In adapting Chekhov’s classic play to the screen, screenwriter Stephen Karam has done an imaginative job, pruning and splitting the theatrical four act structure
The year is 1962, a time when the swinging sixties had not yet happened and the sexual repression, stuffy class system and inflexible rules of respectability that dominated the fifties still shaped our society.
This vicious, funny, teen coming of age movie has rightly scored five Oscar nods (including for lead actress Ronan and writer/director Gerwig, but most deservedly for Laurie Metcalf) as it brilliantly encapsulates what it means to be a 17-year-old girl at war with the world — and your mother.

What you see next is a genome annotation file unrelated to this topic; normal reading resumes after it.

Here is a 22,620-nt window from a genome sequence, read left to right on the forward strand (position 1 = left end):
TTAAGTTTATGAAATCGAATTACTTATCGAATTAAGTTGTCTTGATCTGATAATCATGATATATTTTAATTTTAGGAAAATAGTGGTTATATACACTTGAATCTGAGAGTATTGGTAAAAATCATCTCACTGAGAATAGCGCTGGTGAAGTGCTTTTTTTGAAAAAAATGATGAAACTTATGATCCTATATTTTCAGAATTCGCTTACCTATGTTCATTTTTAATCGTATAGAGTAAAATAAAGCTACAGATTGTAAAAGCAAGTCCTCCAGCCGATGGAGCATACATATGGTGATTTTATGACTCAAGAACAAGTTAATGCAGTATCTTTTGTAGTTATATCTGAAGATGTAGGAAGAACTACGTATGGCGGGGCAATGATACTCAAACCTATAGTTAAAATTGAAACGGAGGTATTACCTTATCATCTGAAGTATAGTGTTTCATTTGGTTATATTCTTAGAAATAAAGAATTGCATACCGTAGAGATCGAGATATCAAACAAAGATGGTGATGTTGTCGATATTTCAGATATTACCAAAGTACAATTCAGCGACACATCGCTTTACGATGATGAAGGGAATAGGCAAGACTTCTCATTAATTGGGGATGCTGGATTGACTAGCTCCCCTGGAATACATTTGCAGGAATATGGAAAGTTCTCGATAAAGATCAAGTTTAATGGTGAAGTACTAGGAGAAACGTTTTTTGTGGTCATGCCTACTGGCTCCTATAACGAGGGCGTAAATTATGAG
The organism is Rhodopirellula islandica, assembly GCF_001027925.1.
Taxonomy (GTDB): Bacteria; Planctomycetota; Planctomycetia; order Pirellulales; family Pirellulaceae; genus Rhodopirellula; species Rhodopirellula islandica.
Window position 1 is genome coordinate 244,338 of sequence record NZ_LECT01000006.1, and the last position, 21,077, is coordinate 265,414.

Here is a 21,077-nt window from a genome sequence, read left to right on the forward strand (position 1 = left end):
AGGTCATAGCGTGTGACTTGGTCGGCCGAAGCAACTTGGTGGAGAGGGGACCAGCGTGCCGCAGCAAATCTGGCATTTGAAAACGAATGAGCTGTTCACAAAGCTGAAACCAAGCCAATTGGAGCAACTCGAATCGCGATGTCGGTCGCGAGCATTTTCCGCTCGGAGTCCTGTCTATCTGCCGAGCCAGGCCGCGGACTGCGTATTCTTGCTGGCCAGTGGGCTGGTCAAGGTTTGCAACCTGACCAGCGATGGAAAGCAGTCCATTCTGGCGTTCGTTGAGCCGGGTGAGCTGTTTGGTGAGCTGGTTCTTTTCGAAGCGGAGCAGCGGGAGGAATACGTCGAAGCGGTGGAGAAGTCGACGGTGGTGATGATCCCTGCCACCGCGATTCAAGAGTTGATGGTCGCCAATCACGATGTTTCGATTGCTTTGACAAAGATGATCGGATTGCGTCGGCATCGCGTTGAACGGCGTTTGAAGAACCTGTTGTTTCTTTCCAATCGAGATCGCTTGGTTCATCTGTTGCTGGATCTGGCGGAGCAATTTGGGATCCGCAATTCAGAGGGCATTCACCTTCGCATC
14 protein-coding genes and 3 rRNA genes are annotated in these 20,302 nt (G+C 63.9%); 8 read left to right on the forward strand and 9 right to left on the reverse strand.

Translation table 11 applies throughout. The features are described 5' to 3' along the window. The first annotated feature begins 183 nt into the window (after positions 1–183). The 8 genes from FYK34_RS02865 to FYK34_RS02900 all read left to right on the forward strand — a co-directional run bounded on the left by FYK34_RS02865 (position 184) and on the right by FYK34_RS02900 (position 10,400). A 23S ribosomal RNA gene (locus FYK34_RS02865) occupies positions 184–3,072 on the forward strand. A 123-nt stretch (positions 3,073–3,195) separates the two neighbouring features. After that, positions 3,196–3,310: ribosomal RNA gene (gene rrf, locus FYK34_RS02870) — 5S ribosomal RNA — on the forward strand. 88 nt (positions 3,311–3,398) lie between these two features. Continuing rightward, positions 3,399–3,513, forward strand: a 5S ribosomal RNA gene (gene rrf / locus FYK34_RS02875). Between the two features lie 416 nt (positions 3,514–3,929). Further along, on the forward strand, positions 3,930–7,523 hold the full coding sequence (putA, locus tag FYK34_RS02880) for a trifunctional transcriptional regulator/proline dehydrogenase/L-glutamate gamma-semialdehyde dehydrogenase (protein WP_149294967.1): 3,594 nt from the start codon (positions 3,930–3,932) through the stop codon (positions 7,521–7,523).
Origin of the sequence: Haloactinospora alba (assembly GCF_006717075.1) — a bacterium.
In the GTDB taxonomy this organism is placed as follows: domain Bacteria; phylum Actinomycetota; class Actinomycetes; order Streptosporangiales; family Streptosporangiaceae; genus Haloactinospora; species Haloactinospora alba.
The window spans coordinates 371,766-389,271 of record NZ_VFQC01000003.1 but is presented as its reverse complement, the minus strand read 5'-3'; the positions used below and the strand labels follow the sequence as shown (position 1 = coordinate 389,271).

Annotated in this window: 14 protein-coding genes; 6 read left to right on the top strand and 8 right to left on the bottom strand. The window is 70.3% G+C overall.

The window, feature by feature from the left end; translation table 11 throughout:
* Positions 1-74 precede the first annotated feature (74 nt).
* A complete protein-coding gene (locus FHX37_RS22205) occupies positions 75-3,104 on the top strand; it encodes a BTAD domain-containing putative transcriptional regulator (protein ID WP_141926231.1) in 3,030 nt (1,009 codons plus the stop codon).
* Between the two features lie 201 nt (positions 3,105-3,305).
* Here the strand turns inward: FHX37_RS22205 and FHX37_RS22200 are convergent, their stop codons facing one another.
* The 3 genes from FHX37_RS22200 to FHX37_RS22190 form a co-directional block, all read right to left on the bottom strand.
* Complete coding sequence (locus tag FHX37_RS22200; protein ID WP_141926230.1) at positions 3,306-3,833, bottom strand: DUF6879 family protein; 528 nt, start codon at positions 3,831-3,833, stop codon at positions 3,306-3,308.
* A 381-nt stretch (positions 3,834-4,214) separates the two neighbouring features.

The state capital of California, Sacramento is a tree-rich hipster place for many, but when you’re a broke tantrummy teenager stuck in a Catholic school with low grades and a University place well off the table, the location is unimportant.
‘I’m not sure I have a home any more’ confesses Eilis (the fantastic Saoirse Ronan) to her lover Tony (Emory Cohen) and nothing could sum up more poignantly the emotional charge behind the immigrant experience.